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Balance
Work-life balance is a state of well-being where individuals can effectively manage their work, home, and community responsibilities.
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Achieving a good job fit means aligning employees' interpersonal and emotional competencies, technical skills, and knowledge with their designated roles.
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A workplace where there is appropriate acknowledgement and appreciation of employees' efforts in a fair and timely manner.
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A workplace where there is effective leadership and support that helps employees know what they need to do, how their work contributes to the organization and whether there are impending changes.
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Civility and respect are based on showing esteem, care and consideration for others, and acknowledging their dignity.
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Protection of physical safety in the workplace, a key factor outlined by the Mental Health Commission of Canada (MHCC) in the national standard, focuses on safeguarding employees from physical harm.
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In the healthcare industry, teamwork is essential for providing quality patient care. However, promoting teamwork can be a challenge, the infographic bellow will share some tips on how to promote teamwork.
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CREW is Civility, Respect and Engagement in the Workplace. CREW was created to increase job satisfaction by addressing civility in the workplace after receiving negative employee satisfaction survey results.
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We explored the nature and severity of workplace bullying amongst care aides working in long-term care homes. Explore the infographic to see what we learned.
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Consider using the following kindness card templates to print and distribute around your workplace. They can be used to introduce the idea that kindness is contagious, to let team members know how much their work is appreciated, and/or to wish team members a great day. The cards are designed to be printed in a business […]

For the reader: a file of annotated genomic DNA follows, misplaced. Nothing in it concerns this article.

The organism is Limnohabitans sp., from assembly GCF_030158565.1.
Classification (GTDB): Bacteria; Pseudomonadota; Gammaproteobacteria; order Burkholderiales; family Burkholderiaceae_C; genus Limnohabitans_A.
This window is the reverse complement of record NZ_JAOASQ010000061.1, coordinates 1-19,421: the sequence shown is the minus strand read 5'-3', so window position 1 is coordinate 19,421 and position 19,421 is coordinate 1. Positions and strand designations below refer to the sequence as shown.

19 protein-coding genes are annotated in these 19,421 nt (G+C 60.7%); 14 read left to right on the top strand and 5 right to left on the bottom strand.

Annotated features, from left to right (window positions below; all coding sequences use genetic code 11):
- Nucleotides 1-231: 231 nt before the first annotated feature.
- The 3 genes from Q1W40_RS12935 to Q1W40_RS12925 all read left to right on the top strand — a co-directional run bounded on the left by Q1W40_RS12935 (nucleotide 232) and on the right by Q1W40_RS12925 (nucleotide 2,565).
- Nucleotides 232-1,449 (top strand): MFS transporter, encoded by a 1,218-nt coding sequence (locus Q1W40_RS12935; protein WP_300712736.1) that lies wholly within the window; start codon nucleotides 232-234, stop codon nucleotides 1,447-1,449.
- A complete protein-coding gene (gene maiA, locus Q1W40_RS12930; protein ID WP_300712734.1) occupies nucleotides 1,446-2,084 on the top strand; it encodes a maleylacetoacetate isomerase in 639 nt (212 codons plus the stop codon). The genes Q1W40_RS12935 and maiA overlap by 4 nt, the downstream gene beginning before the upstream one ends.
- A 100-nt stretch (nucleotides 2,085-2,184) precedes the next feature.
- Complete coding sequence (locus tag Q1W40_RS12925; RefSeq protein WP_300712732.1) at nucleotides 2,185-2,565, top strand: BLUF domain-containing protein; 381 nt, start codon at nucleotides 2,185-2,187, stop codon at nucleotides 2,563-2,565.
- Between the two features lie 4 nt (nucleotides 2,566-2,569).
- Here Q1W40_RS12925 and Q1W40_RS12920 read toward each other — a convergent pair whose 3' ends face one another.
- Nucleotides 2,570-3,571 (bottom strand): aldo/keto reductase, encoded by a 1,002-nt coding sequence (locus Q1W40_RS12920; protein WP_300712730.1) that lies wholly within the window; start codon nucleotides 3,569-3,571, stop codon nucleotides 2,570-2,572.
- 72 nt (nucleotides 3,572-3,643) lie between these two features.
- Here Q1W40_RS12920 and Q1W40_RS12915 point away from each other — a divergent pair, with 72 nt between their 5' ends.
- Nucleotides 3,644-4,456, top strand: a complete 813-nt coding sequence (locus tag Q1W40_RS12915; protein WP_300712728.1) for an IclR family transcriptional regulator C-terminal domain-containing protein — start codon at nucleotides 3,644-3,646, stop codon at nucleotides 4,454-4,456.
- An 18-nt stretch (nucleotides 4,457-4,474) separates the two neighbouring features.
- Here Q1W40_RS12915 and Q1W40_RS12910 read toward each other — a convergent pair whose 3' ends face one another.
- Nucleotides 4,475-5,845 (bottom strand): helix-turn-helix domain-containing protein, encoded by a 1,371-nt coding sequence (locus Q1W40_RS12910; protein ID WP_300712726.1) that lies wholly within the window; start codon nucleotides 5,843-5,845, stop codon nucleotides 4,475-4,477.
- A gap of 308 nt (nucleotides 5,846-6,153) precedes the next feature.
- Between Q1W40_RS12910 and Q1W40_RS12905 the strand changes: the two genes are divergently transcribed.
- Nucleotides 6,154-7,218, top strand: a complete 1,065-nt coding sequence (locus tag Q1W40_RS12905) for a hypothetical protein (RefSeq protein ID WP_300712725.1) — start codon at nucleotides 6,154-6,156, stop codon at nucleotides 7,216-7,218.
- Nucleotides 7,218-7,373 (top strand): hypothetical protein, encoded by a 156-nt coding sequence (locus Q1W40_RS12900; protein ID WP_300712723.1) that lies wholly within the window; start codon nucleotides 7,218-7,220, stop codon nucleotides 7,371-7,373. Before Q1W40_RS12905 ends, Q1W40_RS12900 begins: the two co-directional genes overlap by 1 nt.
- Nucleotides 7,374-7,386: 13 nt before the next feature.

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In long-term care it is increasingly apparent that who is on shift is just as important as how many staff are on shift. Quality care is difficult to achieve when we do not routinely engage with one another in a positive, or civil, manner.
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The standard is a document that outlines a systematic approach to develop and sustain a psychologically healthy and safe workplace. It focuses on mental illness prevention and mental health promotion. The Standard is intended for everyone, whether or not they have a mental illness. The National Standard of Canada
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Resources and templates provided by WorkSafe BC to help employers and employees identify, address, and prevent bullying and harassment in the workplace. Resources include policy statement templates, FAQs, posters, and fact sheets.
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Language is not always intended to exclude a person or a group, but it may unintentionally have that effect.
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In Health Care incivility among coworkers/different shifts/departments can cause workers a great deal of stress and hostility in the workplace. There is a culture in healthcare that is a ‘sink or swim’ mentality rather than a working together and helping each other out. I have worked in healthcare for 27 years as a care aide.
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News Story
Enhance your psychological health
February 25, 2020
With LEARNING [SPACE], SafeCare BC aims to build a catalogue of courses that will help keep you healthy and safe – both physically and mentally. Today, we are pleased to announce the latest addition to our course catalogue, Enhancing Psychological Health, Wellness and Resilience. Developed by SafeCare BC and Dr. Joti Samra, R.Psych., CEO and founder of MyWorkplaceHealth, […]
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Home to more than 700 seniors, Abbotsford’s Menno Place offers a full range of housing and long-term care options—from independent living to residential complex care.
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We strive to empower those working in the continuing care sector to create safer, healthier workplaces by fostering a culture of safety through evidence-based education, leadership, and collaboration.